The Chinese government operates overseas police stations. From the report of Safeguard Defenders, it turns out that Hungary is among the nations in which these operate. Seemingly the stations offer consular services but in the background, they serve a more sinister purpose. In reality, their job is to “convince” people to return home.
The Chinese government officially started a programme in 2014 called “Operation Fox Hunt.” The aim was to somehow capture fugitives who fled the country based on corruption charges. According to the government, 18,000 officials fled the country out of which about 10,000 have “voluntarily” returned. Safeguard Defenders calls these cases “Involuntary returns” as behind these returns there is usually extortion and harassment.
Fugitives are usually “convinced” to return by three methods. First, the authorities threaten the fugitives’ or the suspects’ families who still live in China. Second, they harass the person on foreign grounds either online or by an agent as long as they do not return. The third method is the most drastic, but fortunately, there is no evidence that it has been used so far. This method means kidnapping and taking the suspects back to China.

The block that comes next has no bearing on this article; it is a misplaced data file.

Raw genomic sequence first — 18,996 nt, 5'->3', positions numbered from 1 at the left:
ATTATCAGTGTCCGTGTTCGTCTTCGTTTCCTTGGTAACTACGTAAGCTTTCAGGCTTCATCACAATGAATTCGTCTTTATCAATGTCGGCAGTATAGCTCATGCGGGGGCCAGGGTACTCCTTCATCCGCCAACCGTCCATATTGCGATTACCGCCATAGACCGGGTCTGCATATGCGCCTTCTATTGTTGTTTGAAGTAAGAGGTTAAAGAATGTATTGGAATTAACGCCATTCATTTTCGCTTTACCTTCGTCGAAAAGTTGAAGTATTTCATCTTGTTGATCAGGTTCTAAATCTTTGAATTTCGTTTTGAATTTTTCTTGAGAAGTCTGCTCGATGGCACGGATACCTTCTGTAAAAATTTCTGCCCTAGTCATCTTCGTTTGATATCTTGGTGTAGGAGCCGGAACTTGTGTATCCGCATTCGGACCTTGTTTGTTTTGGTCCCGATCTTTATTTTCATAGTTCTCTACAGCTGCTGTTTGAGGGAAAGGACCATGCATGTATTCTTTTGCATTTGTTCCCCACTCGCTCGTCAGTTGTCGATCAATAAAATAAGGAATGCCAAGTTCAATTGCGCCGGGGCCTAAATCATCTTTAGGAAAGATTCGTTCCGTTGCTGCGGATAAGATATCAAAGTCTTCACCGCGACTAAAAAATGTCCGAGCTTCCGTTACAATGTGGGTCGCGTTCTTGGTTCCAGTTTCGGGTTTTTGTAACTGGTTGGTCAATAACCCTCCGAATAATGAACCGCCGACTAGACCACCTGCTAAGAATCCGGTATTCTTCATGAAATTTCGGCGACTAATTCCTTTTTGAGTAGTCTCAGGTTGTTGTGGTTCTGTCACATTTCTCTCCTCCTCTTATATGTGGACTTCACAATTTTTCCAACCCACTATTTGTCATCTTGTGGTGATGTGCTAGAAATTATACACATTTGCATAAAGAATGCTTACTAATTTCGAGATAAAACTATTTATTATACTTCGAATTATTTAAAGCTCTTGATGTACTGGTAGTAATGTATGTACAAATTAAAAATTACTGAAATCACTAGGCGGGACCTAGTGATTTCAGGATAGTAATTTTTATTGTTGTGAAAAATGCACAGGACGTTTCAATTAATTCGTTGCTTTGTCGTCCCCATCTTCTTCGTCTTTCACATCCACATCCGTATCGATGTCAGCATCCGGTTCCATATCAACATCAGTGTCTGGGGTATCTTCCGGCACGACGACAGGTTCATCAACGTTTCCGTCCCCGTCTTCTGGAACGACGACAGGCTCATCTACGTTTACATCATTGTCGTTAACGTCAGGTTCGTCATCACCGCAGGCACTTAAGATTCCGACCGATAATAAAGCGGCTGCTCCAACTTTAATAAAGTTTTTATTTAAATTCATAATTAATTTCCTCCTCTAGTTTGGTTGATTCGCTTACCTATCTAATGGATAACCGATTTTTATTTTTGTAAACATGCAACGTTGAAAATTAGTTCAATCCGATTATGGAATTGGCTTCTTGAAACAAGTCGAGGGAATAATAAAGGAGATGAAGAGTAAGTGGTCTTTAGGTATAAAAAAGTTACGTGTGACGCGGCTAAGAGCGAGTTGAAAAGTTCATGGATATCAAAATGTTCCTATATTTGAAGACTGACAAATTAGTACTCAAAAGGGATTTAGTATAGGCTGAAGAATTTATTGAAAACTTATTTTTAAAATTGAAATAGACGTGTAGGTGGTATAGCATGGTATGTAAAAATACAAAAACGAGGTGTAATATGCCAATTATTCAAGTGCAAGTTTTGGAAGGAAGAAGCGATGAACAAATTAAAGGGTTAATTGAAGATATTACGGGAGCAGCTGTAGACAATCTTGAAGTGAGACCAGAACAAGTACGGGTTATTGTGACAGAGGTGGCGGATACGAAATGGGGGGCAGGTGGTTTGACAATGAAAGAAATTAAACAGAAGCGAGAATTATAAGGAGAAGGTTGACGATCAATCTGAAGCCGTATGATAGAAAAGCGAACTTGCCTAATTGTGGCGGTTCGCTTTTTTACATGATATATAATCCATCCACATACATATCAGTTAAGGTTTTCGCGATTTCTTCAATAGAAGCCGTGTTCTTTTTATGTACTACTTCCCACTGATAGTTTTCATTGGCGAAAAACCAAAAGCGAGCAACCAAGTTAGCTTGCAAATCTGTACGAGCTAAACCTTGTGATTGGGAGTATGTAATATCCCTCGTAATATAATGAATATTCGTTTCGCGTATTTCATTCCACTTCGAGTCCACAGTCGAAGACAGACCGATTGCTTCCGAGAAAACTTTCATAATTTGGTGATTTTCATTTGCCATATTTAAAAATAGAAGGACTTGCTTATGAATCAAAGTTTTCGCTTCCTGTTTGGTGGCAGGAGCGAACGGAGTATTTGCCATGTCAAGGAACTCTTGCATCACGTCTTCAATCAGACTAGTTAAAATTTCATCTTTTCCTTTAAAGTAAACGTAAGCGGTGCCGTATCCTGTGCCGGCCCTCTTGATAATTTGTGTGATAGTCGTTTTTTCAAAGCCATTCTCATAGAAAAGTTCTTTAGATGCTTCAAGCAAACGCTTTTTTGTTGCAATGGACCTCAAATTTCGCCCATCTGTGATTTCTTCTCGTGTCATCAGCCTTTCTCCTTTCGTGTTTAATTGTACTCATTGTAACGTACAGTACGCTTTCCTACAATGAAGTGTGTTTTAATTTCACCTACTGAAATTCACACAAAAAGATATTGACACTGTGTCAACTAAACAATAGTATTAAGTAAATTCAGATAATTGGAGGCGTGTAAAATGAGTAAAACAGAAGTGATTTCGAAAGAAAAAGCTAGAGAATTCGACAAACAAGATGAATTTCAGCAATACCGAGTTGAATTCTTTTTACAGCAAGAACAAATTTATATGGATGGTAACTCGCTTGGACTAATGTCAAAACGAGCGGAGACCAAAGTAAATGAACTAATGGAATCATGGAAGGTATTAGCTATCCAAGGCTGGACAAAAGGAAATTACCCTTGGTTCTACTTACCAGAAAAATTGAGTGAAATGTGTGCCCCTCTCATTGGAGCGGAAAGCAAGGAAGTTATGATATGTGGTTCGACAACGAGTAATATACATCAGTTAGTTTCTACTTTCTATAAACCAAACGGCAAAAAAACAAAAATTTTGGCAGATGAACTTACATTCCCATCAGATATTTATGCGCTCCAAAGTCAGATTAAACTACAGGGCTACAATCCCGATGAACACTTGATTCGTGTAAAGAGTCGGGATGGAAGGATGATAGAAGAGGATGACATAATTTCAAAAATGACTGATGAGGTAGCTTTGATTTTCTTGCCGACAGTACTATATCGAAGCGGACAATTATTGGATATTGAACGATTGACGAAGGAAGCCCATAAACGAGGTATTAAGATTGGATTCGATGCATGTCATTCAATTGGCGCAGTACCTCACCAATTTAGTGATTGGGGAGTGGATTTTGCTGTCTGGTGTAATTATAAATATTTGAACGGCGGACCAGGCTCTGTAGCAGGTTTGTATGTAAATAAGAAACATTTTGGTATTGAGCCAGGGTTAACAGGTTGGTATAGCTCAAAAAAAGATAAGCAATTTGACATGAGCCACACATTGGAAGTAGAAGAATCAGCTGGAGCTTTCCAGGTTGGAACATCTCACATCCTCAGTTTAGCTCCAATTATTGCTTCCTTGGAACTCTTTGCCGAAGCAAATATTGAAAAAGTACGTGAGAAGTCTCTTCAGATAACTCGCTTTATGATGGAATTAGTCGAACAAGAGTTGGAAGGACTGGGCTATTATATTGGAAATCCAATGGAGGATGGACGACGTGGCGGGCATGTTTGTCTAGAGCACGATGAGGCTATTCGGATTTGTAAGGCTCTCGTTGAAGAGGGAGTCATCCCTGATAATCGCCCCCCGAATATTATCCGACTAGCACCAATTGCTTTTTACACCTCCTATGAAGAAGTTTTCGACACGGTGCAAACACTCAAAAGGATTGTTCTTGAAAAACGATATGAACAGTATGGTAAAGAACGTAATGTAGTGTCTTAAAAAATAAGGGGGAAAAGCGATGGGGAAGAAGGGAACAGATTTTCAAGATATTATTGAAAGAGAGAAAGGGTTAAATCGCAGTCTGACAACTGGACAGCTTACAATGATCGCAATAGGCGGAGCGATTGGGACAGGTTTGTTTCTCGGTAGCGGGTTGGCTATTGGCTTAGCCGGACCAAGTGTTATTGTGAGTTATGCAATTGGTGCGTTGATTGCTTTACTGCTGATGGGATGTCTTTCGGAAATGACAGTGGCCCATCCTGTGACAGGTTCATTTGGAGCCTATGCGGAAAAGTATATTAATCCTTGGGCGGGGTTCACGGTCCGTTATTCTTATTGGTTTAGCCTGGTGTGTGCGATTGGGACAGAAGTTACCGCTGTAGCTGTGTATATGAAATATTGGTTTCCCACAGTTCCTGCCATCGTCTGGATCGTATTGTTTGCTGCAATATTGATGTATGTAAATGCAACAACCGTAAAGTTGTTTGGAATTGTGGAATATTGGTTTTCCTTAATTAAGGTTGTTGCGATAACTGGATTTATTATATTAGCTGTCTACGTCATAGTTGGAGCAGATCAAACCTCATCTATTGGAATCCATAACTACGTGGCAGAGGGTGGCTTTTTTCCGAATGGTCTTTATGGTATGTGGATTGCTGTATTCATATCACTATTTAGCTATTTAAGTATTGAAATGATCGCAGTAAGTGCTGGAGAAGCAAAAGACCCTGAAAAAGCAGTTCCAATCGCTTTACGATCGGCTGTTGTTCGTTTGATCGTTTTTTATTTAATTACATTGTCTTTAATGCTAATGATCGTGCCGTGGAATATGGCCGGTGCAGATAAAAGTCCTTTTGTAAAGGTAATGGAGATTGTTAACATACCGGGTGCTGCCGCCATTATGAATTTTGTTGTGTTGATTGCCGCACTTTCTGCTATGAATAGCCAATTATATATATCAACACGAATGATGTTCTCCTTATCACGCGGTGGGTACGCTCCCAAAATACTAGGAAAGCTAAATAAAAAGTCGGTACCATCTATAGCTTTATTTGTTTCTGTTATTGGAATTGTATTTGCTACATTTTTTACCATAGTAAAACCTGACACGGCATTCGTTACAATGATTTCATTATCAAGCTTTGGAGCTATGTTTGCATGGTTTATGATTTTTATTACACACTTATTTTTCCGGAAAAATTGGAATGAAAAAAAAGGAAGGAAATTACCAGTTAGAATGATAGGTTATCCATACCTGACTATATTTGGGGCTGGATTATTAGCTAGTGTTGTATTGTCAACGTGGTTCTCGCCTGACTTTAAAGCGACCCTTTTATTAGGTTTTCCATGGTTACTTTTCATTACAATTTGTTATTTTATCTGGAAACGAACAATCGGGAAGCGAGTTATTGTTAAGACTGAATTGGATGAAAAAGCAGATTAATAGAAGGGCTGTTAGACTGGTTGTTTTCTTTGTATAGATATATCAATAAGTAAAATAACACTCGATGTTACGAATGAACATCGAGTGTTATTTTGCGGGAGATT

Later the Chinese government started expanding these programmes. In 2018 the management of the programme was placed under a non-judicial organ, and since then most of the data became unknown. In many cases, even people who did not even commit crimes were harassed by authorities. Officially the goal is to capture fugitives, but in practice, it is an attempt of the Chinese government to expand its influence. They try to control Chinese diasporas around the world. Their job is to capture criminals and silence the opposition of the CCP.
The police stations belong either to the Fuzhou or Qintian city police. Some countries, including Hungary have police stations from both branches — reports Safeguard Defenders. The most common crime nowadays is online and telecom fraud, which is something quite ambiguous. Therefore, people can become suspects pretty much without a reason. There are nine countries named by the CCP in which Chinese citizens can only stay with “good reason.” In these countries, the stay of Chinese residents is effectively not allowed. Officially, there are 38 overseas police stations on the five continents, but the real number is unknown.
Although these institutions are not entirely secret, their presence still poses security threats to the countries in which they are located. For now, it seems that the CCP only tries to get a grip on their overseas populations, but how these will transform in the future remains a mystery.